My dwarf Trixzie peach has been in the ground for about five years and last year bore about five kilos of fruit, even though it’s in far from ideal conditions, receiving little sun and air circulation. Not this year, though, and I think I know why.
Two winters ago I planted a dwarf Sunset Peach and Dwarf Sunset nectarine either side of my Trixzie and, in spite of being sprayed at bud swell, these two had the worst case of leaf curl I’d ever seen, even in their first spring, when they should have been clean from the garden centre (not a specialist fruit nursery). Later, I saw similarly diseased trees in numerous nurseries – clearly these varieties are particularly susceptible, and I suspect it’s because the buds burst in midwinter or even earlier (earlier than most peaches), so that the new leaves are emerging almost as the old leaves are still falling: a problem in cold, damp, foggy winters like mine.
Anyway, in spring 2012, in spite of rigorous spraying with Bordeaux (copper) and later Yates liquid copper four times from part-leaf-fall in autumn, once in winter and again twice before bud swell, the Trixzie also had its worst-ever case of leaf curl. Next year, I’ll try the Yates liquid copper (which wasn’t available for the autumn spray) or perhaps lime sulphur instead, which is recommended in this highly informative article (just reverse the seasons for our southern hemisphere, and adjust for your own microclimate).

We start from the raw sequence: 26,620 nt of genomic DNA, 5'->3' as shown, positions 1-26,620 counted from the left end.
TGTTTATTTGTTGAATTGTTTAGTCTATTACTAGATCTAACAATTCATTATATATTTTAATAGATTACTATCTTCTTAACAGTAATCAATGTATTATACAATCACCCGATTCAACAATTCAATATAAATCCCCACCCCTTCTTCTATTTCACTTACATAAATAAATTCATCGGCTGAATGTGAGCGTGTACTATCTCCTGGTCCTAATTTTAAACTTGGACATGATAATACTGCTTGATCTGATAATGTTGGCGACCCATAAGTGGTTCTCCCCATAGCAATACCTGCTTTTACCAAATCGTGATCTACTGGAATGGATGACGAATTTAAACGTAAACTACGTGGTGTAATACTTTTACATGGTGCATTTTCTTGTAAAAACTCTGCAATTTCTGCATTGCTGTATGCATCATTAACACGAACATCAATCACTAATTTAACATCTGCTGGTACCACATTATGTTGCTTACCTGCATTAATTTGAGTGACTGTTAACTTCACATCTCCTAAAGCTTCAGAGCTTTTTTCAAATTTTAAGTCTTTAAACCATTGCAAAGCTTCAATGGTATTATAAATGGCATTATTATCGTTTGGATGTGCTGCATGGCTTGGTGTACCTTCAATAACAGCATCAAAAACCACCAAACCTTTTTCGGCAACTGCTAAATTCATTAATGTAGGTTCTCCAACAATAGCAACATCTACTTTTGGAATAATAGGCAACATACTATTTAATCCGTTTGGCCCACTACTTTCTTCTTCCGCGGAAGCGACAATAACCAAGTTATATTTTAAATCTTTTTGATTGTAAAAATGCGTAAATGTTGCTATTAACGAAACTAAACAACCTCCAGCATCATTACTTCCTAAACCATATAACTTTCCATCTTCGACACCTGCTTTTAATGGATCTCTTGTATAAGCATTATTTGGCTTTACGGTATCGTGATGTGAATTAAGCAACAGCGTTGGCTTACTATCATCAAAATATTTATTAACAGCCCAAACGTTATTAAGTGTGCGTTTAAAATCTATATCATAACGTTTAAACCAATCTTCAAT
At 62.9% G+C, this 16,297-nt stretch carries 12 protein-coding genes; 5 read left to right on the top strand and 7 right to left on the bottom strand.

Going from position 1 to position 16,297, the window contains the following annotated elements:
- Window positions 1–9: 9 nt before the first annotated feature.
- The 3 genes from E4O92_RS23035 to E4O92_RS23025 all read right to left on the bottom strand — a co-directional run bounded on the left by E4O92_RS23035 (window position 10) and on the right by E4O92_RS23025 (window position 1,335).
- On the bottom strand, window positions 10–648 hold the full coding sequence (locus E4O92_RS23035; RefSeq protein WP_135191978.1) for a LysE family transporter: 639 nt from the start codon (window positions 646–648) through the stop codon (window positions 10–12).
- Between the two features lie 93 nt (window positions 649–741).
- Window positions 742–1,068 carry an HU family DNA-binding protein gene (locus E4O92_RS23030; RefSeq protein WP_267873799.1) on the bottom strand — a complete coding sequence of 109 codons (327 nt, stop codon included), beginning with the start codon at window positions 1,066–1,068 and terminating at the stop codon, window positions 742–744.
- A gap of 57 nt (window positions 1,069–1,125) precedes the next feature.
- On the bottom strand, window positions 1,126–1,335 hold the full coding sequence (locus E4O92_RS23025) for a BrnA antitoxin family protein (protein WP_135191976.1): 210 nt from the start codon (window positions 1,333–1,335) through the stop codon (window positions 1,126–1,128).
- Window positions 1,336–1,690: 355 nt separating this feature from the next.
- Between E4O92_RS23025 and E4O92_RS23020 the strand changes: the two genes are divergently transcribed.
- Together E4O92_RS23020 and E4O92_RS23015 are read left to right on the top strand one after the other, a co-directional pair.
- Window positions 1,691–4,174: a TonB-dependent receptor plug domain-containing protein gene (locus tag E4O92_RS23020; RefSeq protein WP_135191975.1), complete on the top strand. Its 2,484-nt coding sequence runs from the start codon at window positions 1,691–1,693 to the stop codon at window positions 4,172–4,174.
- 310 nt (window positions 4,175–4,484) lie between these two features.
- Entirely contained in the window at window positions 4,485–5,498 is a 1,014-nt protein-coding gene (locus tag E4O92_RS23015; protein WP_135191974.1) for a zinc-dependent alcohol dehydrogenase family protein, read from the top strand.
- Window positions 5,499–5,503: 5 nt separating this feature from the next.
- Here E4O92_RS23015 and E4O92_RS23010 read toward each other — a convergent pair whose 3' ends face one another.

Spring 2012 was an exceptionally bad season for this fungal disease, and all three trees have now recovered, but this winter I’ll dig them up and put them into pots or plant them into the new area. I’ve been advised that keeping peaches under cover and out of the rain greatly reduces leaf curl, and it’s perfectly feasible to do this with potted dwarf cultivars. In any case, new dwarf cultivars such as ‘Valley Gold’ are available grafted as one metre standards, which would probably improve air circulation as well. If I were buying dwarf cultivars again, I’d try these later, standard varieties, not least because the Trixzie peach is, in my opinion, rather watery and lacking in flavour. In hindsight, I’d also avoid the ‘Sunset’ varieties in my winters.
Another fungal disease affecting two of my Grosse Lisse tomatoes is fusarium wilt, a soil-borne fungus that enters the plant through the roots. Once again it’s possible to spray plants or drench soil, but I’ll simply plant more disease-resistant cultivars such as Mighty Red next year. Tommy Toe tomatoes have never had this disease –or any other fungal disease – in my garden, even in shady spots. They are superb performers and absolutely delicious.
The makrut lime looked especially unhappy this spring. It’s had a mild case of citrus scab which I’d left untreated in the hope that warmer weather would be a cure, but lesions were spreading to stems and killing twigs so it was time to act. I pruned off affected twigs and leaves and sprayed with Yates liquid copper, which has been highly effective.
I remember reading somewhere that “the best fertiliser is the gardener’s footsteps”… perhaps the best pest and disease control is the gardener’s eyes. Most diseases can be managed through improved cultivation techniques, or early treatment with organic controls or those with a relatively low toxicity. Unlike in commercial orchards, in home gardens most diseases aren’t devastating because we can replant next year, or tolerate a reduced crop, or spend time on a single tree rather than hundreds. And we’re gardeners, not brain surgeons, so I reckon that a few mistakes and mishaps are a perfectly acceptable part of our profession!